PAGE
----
The role of nutrition in mental health

According to the National Institute of Mental health, the two major causes of disability worldwide are anxiety, closely followed by depression. In 2010 a meta-analysis published in JAMA1 found that while there are substantial benefits for anti-depressant medications in those with severe depression, the benefits are either mild or non-existent for those with milder forms of the condition. Considering the human and economic costs, there is a need to find alternatives for mental health issues. As poor nutrition has been considered as a risk factor for depression, this review aims to evaluate the effects of dietary patterns in mental health.

Dietary patterns and mental health

The role of the Mediterranean diet in heart disease, cancer and life expectancy is well known2. Recent data now suggests a beneficial role for this diet in mental health. Studies in the United Kingdom and Spain found that a Mediterranean diet rich in fruits, vegetables and seafood is associated with a decreased risk of depressive symptoms compared to a diet rich in meat and highfat and sweet products3-4. Foods included in the Mediterranean diet provide rich sources of fibre, antioxidants, omega-3 polyunsaturated fatty acids, magnesium, zinc and other nutrients important for mental health.

Foods with a high glycemic index/load (refined foods and sweetened beverages) are digested quickly and cause a spike in blood sugar and insulin. This fluctuation in blood glucose has negative effects on mood5-6. The same is observed when skipping meals or consuming a high glycemic diet7.

Caffeine, consumed not only in coffee and tea but now more often with “energy” drinks, is also well known to be associated with anxiety, so that its consumption should be decreased for people with anxiety disorders.

Micronutrients and mental health

As B-vitamins play a role in plasma homocysteine concentration (B6) and in the production of neurotransmitters (B12), deficiency in these vitamins can represent a risk factor for depression, cognitive dysfunction/decline, and memory loss8-12. Folate can enhance antidepressant therapy13 so that prevention should take into account folate deficiency. Deficiency in vitamin D, found in fish, can also have an impact on executive cognitive functions and depression14.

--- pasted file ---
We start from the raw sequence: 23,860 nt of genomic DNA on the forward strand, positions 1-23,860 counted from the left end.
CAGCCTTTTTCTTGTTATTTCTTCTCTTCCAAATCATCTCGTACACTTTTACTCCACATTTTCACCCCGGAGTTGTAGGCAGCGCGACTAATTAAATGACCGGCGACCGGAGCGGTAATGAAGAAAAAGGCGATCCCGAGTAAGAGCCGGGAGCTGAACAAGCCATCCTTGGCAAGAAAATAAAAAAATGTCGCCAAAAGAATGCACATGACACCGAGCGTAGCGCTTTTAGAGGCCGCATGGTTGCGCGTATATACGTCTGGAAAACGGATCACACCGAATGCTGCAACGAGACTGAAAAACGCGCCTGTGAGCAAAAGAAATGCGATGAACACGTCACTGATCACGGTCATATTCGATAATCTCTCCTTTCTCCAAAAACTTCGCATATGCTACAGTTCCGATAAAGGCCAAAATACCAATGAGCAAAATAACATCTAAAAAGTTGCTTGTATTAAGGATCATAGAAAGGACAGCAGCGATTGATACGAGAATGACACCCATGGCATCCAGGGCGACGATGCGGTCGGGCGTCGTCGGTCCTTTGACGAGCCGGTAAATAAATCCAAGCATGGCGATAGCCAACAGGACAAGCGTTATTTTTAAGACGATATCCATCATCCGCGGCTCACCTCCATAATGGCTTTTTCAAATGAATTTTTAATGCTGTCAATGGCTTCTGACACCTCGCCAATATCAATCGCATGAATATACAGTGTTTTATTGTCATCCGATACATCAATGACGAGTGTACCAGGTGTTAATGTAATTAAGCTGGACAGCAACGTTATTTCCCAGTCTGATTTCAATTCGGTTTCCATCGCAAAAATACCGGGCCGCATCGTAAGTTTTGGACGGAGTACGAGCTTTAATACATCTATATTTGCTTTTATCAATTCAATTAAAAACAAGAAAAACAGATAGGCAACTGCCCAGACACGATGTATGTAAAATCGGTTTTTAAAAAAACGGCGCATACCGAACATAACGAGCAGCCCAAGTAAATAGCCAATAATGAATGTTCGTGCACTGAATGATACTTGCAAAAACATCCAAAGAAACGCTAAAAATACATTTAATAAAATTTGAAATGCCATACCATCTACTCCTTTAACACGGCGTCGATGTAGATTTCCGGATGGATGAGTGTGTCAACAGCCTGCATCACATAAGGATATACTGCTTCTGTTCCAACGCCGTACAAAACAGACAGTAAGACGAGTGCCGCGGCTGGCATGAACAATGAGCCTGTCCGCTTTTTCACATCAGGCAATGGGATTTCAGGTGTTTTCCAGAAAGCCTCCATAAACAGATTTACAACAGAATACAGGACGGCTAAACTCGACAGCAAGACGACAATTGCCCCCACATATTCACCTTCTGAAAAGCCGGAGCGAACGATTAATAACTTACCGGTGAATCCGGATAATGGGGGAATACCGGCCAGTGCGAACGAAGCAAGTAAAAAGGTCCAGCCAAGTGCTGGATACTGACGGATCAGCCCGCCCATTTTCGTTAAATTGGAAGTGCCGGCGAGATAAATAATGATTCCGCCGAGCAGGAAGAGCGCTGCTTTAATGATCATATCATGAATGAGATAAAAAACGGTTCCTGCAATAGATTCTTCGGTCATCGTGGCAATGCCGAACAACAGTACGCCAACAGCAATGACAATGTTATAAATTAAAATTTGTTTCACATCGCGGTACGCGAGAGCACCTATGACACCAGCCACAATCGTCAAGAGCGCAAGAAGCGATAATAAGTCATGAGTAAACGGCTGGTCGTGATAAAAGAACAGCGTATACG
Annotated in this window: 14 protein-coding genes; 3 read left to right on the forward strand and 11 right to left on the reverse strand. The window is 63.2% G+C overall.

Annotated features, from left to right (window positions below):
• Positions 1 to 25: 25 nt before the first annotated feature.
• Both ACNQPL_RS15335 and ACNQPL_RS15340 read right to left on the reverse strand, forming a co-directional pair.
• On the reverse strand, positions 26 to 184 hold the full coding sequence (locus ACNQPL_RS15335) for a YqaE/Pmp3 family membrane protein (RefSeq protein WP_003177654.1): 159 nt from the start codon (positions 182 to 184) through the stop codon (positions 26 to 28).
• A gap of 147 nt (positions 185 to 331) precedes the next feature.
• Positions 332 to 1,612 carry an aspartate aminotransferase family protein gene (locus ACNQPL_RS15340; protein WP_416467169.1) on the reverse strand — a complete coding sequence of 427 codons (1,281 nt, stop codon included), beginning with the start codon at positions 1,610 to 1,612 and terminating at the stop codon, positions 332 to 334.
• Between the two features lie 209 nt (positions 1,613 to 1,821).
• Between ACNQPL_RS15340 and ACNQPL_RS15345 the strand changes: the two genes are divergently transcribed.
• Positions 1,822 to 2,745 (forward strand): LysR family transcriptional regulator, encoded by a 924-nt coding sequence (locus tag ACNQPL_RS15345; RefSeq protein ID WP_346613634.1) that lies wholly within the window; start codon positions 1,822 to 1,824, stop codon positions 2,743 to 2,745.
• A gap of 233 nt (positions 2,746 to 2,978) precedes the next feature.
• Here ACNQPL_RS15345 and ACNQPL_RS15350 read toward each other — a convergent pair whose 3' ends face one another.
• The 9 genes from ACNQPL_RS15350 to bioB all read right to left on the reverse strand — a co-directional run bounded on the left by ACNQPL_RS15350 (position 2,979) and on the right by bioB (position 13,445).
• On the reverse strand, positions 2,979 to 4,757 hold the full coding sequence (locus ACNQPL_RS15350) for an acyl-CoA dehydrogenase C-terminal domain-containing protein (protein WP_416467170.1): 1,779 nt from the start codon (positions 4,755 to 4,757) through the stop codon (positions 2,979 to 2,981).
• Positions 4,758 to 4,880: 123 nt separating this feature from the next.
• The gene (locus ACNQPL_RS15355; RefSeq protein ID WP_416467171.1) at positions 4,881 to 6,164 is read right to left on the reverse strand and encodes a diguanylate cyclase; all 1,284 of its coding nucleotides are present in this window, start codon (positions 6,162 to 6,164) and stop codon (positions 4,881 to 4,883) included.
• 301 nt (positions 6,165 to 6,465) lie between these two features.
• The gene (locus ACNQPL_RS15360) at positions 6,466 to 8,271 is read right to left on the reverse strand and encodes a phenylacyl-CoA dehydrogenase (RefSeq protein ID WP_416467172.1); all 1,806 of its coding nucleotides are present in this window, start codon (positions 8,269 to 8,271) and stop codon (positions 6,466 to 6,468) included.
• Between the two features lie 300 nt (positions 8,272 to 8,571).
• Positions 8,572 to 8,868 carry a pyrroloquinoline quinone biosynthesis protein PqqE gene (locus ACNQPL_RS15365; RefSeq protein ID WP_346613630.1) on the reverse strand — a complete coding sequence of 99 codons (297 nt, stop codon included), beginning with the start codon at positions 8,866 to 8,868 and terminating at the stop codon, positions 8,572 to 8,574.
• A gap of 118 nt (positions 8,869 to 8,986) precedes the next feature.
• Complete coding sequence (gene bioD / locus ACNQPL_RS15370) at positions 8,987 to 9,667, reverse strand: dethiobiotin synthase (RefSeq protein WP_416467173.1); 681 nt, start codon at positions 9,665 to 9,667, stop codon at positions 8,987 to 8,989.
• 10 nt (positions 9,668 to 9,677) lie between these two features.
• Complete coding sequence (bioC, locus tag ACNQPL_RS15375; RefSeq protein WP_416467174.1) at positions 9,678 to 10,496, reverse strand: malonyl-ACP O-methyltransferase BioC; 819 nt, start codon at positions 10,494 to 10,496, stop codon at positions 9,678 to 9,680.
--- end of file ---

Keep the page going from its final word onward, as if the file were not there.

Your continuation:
Iron deficiency is the most common deficiency worldwide, particularly affecting women and young children15. Iron plays a role in neurotransmitter synthesis and function so that deficiency can cause fatigue, poor concentration, and serve as a risk factor for depression16-17.

Zinc is involved in cellular metabolism, immune function and DNA synthesis18; deficiency can cause behavioral and sleep disturbances, as well as the loss of sex drive19. Magnesium is involved in numerous biochemical reactions in the body (nerve function, heart rhythm, blood pressure, immune response and insulin regulation)18. Deficiency is associated with anxiety, irritability and sleep disorders20.

Omega 3 Fatty Acids are essential fatty acids that must be obtained in the diet. Their role in cellular function, vision and nervous system, can explain why deficiency in omega 3 fatty acids may be a risk factor for depression21-23.

“The way we eat affects the way we feel”

This sentence sums up what is developed in this review. If dietary supplements, such as B-vitamins or omega 3 fatty acids, can help to prevent or ease depressive symptoms, dietary recommendations should be promoted to help ensure the mental health of the public. A diet rich in fruits, vegetables, whole grains and seafood, close to the Mediterranean diet, could improve nutrient status and prevent mood disorders and mental health diseases.

  1. Fournier JC et al. JAMA 2010;303(1):47-53
  2. Keys A. Acta Med Scand 1980;207(3):153-160
  3. Akbaraly TN et al. Br J Psychiatry 2009;195(5):408-413
  4. Sanchez-Villegas A et al. Arch Gen Psychiatry 2009;66(10):1090-1098
  5. Ludwig DS et al. Pediatrics 1999;103(3):E26
  6. Gold AE et al. J Pers Soc Psychol 1995;68(3):498-504
  7. Benton D. Eur J Nutr 2008;47(suppl3):25-37
  8. Merete C et al. J Am Coll Nutr 2008;27(3):421-427
  9. Almeida OP et al. Arch Gen Psychiatry 2008;65(11):1286-1294
  10. Coppen A et al. J Psychopharmacol 2005;19(1):59-65
  11. Jabbar A et al. J Pak Med Assoc 2008;58(5):258-261
  12. Dali-Youcef N & Andrès E. QJM2009;102(1):17-28
  13. Gilbody S et al. Am J Epidemiol 2007;165(1):1-13
  14. Bertone-Johnson ER. Nutr Rev 2009;67(8):481-492
  15. Stoltzfus. Food. Nutr. Bull. 2003:24(54):99-103
  16. Bianco LE et al. Chronobio Int 2009;26(3):447-463
  17. Beard JL et al. J Nutr 2005;135(2):267-272
  18. Office of dietary supplements. Magnesium. Available at: http://ods.od.nih.gov/factsheets/magnesium.asp
  19. DiGirolamo AM & Ramirez-Zea M. Am J Clin Nutr 2009;89(3):940S-945S
  20. Jacka FN et al. Aust NZ J Psychiatry 2009;43(1):45-52
  21. Lin PY & Su KP. J Clin Psychiatry 2007;68(7):1056-1061
  22. Freeman MP et al. J Clin Psychiatry 2006;67(12):1954-1967
  23. Appleton KM et al. Am J Clin Nutr 2006;84(6):1308-1316
Return See next article